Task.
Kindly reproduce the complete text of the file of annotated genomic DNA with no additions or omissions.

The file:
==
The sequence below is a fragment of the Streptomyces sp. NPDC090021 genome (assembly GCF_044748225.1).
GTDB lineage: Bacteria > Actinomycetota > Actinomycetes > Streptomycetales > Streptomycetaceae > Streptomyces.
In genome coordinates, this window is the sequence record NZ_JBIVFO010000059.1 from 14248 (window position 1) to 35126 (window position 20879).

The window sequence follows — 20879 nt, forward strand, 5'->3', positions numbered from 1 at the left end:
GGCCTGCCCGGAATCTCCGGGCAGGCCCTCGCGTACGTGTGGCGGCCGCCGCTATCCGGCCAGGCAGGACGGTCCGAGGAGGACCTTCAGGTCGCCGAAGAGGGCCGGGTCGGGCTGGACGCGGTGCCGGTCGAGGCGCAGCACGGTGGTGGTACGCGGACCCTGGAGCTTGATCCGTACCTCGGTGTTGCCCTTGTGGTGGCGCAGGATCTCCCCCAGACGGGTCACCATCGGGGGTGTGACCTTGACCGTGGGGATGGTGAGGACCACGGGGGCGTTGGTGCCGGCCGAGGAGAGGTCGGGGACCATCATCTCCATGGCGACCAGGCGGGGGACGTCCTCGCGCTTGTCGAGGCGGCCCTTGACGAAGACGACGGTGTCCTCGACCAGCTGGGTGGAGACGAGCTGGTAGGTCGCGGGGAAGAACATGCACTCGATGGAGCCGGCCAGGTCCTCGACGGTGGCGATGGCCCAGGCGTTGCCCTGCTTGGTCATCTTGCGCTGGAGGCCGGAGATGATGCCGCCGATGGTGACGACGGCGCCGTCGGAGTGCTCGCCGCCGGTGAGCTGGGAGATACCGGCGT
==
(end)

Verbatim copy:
The sequence below is a fragment of the Streptomyces sp. NPDC090021 genome (assembly GCF_044748225.1).
GTDB lineage: Bacteria > Actinomycetota > Actinomycetes > Streptomycetales > Streptomycetaceae > Streptomyces.
In genome coordinates, this window is the sequence record NZ_JBIVFO010000059.1 from 14248 (window position 1) to 35126 (window position 20879).

The window sequence follows — 20879 nt, forward strand, 5'->3', positions numbered from 1 at the left end:
GGCCTGCCCGGAATCTCCGGGCAGGCCCTCGCGTACGTGTGGCGGCCGCCGCTATCCGGCCAGGCAGGACGGTCCGAGGAGGACCTTCAGGTCGCCGAAGAGGGCCGGGTCGGGCTGGACGCGGTGCCGGTCGAGGCGCAGCACGGTGGTGGTACGCGGACCCTGGAGCTTGATCCGTACCTCGGTGTTGCCCTTGTGGTGGCGCAGGATCTCCCCCAGACGGGTCACCATCGGGGGTGTGACCTTGACCGTGGGGATGGTGAGGACCACGGGGGCGTTGGTGCCGGCCGAGGAGAGGTCGGGGACCATCATCTCCATGGCGACCAGGCGGGGGACGTCCTCGCGCTTGTCGAGGCGGCCCTTGACGAAGACGACGGTGTCCTCGACCAGCTGGGTGGAGACGAGCTGGTAGGTCGCGGGGAAGAACATGCACTCGATGGAGCCGGCCAGGTCCTCGACGGTGGCGATGGCCCAGGCGTTGCCCTGCTTGGTCATCTTGCGCTGGAGGCCGGAGATGATGCCGCCGATGGTGACGACGGCGCCGTCGGAGTGCTCGCCGCCGGTGAGCTGGGAGATACCGGCGT